I agree that it is a death of ego. But I hasten to add that I do not
myself have any desire for a dead ego in this sense, and I don't think
Eliot ever experienced it or claimed to.
I would question Lear--more like the dark night of sense than of
spirit, since Lear is a very intensely present self, not an opened soul
for god to enter.
>>> Barnwell Black <[log in to unmask]> 07/31/07 8:11 PM >>>
Re the comparison of the T. S. Eliot of TWL with the
of 4Q, I think CR and Nancy are "right on," to borrow a phrase from
youth. The post-conversion concept of "the death of the Self" seems to
represent the death of the "Ego," a necessary happening before
rebirth, as per TSE -- a movement away from the "We live as if by our
own wisdom" of
Heraclitus toward the common Logos. Another example in literature of
"the death of the Self, or Ego" is the soliloquy of KING Lear to the
Blow, winds, and crack your cheeks! rage! blow!
You cataracts and hurricanoes, spout
Till you have drench'd our steeples, drown'd the cocks!
You sulphurous and thought-executing fires,
Vaunt-couriers to oak-cleaving thunderbolts,
Singe my white head! And thou, all-shaking thunder,
Smite flat the thick rotundity o' the world!
Crack nature's moulds, an germens spill at once,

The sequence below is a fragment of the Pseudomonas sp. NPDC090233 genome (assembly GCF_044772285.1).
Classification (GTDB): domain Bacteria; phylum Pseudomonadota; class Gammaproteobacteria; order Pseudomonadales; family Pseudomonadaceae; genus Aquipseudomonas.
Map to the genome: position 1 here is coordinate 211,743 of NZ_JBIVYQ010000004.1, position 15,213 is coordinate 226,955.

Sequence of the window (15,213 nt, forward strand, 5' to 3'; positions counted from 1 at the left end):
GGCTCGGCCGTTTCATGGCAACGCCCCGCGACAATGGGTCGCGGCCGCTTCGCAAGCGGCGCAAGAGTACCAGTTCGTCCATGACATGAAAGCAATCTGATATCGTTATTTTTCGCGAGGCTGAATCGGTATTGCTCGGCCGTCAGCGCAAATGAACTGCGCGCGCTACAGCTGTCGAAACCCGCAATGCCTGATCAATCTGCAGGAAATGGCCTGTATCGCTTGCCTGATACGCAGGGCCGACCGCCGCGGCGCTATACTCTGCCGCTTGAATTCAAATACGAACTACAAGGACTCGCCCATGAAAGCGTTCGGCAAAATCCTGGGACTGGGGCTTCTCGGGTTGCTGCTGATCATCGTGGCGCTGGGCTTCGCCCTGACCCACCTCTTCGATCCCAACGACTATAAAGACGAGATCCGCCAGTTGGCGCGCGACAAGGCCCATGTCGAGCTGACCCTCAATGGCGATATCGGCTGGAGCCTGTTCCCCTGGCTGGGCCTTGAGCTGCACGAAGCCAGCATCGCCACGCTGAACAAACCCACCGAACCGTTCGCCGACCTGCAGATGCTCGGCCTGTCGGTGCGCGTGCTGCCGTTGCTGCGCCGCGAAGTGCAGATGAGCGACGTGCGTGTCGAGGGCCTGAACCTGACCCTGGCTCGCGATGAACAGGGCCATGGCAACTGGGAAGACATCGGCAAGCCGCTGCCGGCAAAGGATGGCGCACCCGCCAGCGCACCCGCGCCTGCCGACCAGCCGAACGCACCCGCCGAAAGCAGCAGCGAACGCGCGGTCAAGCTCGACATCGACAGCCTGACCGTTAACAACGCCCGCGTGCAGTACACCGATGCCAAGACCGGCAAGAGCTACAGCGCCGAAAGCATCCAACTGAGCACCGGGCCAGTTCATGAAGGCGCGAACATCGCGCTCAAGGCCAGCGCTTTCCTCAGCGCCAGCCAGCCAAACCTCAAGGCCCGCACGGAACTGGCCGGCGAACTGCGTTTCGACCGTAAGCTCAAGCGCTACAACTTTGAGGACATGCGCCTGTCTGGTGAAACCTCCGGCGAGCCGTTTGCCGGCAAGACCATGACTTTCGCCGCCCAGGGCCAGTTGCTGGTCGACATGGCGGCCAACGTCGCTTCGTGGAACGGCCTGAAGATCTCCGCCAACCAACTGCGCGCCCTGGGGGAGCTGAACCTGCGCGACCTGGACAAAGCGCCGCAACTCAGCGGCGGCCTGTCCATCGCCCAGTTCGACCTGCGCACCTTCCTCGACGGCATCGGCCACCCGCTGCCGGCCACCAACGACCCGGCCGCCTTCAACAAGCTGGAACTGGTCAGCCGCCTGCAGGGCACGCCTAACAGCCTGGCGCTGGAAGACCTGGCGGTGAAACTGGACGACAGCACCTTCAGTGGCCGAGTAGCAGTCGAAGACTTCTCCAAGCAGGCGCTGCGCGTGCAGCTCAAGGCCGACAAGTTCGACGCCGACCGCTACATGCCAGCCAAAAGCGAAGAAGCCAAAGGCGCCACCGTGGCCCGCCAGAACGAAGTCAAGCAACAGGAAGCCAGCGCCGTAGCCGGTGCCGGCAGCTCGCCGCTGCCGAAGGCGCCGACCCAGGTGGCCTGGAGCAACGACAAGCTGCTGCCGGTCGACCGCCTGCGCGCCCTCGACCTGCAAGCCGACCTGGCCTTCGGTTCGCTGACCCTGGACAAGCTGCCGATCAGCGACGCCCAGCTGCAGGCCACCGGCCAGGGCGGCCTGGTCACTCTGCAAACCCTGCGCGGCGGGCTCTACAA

That make ingrateful man!
Rumble thy bellyful! Spit, fire! spout, rain!
Nor rain, wind, thunder, fire, are my daughters:
I tax not you, you elements, with unkindness;
I never gave you kingdom, call'd you children,
You owe me no subscription: then let fall
Your horrible pleasure: here I stand, your slave,
A poor, infirm, weak, and despised old man:
But yet I call you servile ministers,
That have with two pernicious daughters join'd
Your high engender'd battles 'gainst a head
So old and white as this. O! O! 'tis foul!
Now that's that I call "the Dark Night of the Soul."
Where exactly is the death of the Self in TSE? And do you mean Self
instead of self (or what is the distinction)? My thought is that TSE,
or post-conversion, would be more inclined to turn the self toward God
to extinguish it.
To Eliot, the death of the Self is ancillary to spiritual rebirth.
One has first to arrive at the stage of what Saint John of the Cross
called The Dark Night of the Soul. Here's how 'Burnt Norton'
describes it :
Descend lower, descend only
Into the world of perpetual solitude,
World not world, but that which is not world,
Internal darkness, deprivation
And destitution of all property,
Desiccation of the world of sense,
Evacuation of the world of fancy,
Inoperancy of the world of spirit;
This is the one way, and the other
Is the same, not in movement
But abstention from movement; while the world moves
In appetency, on its metalled ways
Of time past and time future.
One could say that the "self" has been eaten by the leopards in AW and
therefore is dead though some voice is remaining, but the negative way
of St. John of the Cross does call for the death of self--in the sense
of becoming nothing through the removing of sense in the dark night of
the senses and of any self in the dark night of the soul, so that god
can enter. It is in any case present in 4Q, however you read it in
relation to the rest.
On the other hand, Eliot admired mystics; he never claimed to be on, so
the context matters.
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